In honor of April's status as Math Education Month, I'm starting off the month with a look at how math is used in our everyday lives. Like the little girl in Jon Scieszka's "Math Curse," who wakes up to find everything in her world has turned into a math problem, once you go looking for it, you will find math everywhere. Galileo summed it all up when he concluded "Mathematics is the alphabet with which God has created the universe."
Each of the five Fleetkids games teaches elementary kids a different aspect of money management. You can run an imaginary business (Windfall), try a real business (Front Yard Fortunes), or learn to save for a future purchase (Moneymatic). Two of the games (Chunka Change and Windfall) earn points and high scores are posted online. You can sign up for Fleetkids as an individual, or as part of an elementary school team, but only schools are eligible to win the quarterly prizes.
"When you buy a car, follow a recipe, or decorate your home, you're using math principles. People have been using these same principles for thousandsâ€”even millionsâ€”of years, across countries and continents. Whether you're sailing a boat off the coast of Japan or building a house in Peru, you're using math to get things done." This essay for teens and adults explores the ubiquity of math. Hidden within each section you'll find interactive activities such as a worksheet to determine whether you should lease or buy a car, and a savings calculator that demonstrates the power of compound interest.
Taking off where Fleetkids ends, Moneyopolis offers financial education for middle-school kids. "Moneyopolis is a challenging math game, which requires you to demonstrate your math skills in the context of some real life money matters." Created by the national accounting firm Ernst & Young, Moneyopolis is based on their five-step financial process: assessment, goal setting, strategy setting, implementation, and review/adjust. You begin the game as a new resident of Moneyopolis, with $600 to your name. Your goal is to tour all seven centers, save at least $1,000 and earn three Community Service Medallions.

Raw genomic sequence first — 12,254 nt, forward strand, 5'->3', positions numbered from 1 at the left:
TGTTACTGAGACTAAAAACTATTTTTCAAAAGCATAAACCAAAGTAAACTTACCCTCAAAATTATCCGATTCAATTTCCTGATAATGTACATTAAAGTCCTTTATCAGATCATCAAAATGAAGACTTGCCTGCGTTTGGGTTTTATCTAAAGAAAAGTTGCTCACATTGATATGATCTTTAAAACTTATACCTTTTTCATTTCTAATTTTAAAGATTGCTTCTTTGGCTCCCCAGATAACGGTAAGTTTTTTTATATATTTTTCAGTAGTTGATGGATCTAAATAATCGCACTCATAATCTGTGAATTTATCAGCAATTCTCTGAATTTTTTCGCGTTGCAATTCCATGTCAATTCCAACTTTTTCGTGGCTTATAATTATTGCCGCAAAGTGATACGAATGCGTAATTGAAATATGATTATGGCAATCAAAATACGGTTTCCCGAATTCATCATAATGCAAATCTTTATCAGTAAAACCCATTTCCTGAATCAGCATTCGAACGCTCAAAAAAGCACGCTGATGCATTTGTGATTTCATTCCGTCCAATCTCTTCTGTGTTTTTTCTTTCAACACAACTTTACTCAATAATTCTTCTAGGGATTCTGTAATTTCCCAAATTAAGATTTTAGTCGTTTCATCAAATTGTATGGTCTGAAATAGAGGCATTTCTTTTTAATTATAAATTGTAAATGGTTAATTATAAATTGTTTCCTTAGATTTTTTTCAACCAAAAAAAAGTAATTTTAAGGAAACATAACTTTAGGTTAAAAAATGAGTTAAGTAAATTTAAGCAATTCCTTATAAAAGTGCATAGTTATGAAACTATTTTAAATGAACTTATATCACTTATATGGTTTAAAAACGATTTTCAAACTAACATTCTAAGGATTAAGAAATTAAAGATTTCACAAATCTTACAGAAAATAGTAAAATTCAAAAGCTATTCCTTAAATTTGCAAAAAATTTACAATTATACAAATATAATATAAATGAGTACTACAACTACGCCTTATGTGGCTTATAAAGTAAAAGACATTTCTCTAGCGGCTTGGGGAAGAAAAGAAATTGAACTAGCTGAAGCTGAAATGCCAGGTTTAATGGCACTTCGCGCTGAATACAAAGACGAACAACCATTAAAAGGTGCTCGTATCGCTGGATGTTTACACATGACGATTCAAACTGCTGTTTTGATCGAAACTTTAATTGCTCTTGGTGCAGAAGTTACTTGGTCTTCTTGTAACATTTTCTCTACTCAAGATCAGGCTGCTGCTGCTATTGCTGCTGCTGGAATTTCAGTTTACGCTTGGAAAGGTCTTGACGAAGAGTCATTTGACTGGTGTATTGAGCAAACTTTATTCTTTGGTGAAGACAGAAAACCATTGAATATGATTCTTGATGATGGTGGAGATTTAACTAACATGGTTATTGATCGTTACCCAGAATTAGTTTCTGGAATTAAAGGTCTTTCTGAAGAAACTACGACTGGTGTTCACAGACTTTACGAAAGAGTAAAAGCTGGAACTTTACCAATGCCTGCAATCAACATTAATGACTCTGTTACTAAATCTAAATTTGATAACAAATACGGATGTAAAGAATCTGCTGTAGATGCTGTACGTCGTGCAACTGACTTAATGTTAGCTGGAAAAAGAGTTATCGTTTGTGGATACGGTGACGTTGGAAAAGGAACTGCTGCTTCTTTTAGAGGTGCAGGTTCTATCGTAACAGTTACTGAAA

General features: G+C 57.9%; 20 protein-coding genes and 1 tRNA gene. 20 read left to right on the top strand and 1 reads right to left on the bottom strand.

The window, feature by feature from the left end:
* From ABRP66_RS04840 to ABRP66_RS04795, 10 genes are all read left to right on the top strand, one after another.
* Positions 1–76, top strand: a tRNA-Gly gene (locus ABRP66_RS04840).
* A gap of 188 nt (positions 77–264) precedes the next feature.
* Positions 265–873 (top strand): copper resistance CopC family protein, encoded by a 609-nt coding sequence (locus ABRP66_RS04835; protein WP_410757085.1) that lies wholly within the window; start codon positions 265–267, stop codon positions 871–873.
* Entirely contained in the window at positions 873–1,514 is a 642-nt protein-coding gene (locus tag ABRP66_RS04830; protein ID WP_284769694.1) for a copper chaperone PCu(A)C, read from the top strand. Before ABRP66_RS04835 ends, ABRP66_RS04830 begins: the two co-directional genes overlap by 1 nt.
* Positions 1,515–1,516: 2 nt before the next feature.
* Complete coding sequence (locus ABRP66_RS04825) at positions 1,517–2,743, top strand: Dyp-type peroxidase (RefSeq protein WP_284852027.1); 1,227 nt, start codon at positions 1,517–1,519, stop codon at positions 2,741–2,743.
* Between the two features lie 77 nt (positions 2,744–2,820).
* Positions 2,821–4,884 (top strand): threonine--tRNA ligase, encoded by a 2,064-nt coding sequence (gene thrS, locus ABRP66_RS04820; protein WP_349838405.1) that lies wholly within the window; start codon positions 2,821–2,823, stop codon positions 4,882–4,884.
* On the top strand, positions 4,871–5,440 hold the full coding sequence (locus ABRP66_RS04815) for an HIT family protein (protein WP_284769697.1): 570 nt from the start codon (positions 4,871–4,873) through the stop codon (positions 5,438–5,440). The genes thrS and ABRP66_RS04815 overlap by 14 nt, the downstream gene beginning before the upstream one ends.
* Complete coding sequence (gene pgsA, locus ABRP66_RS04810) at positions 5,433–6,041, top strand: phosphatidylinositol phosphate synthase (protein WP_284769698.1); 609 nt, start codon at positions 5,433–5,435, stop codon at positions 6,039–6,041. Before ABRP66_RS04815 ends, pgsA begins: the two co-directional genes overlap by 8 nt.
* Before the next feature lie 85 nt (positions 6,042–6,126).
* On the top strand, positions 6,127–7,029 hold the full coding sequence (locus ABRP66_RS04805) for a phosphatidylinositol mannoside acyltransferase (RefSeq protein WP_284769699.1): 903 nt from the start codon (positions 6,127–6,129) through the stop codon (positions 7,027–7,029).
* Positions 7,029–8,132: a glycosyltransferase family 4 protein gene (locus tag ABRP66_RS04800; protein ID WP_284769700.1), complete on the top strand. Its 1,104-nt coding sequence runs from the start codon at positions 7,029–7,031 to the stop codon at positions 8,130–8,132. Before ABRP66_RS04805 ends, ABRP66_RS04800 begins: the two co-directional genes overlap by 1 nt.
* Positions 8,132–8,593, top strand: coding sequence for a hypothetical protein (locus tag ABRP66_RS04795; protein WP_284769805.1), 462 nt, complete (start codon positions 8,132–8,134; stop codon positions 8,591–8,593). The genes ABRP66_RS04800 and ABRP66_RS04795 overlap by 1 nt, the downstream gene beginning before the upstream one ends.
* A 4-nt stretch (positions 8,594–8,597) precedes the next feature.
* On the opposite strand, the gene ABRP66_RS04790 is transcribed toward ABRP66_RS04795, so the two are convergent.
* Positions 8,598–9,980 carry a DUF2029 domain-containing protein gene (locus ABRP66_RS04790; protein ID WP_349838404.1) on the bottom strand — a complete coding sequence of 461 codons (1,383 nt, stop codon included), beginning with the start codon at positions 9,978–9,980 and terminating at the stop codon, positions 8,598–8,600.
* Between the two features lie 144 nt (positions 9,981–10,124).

A blend of aeronautics and math, these nine airplane activities for elementary ages are excellent illustrations of real world math. In addition to the lessons (such as finding the shortest flight path between two cities and calculating airplane capacity), each section includes an interview with an aeronautic expert who describes his position, and answers the question "How do you use math in your job?"
"At one time, you may have asked yourself, â€˜What good is math?' This page was created to answer that question. We realize that math will not give an answer to â€˜the meaning of life,' but it will help you out in more ways than one. We all use math every day, most of the time without even realizing it! Here are some situations that you may find yourself in on any given day. Each one involves the use of math skills. Don't be scared!" Take a look at how math is used in: art, school grades, shopping, sports, party planning, road trips, and money management.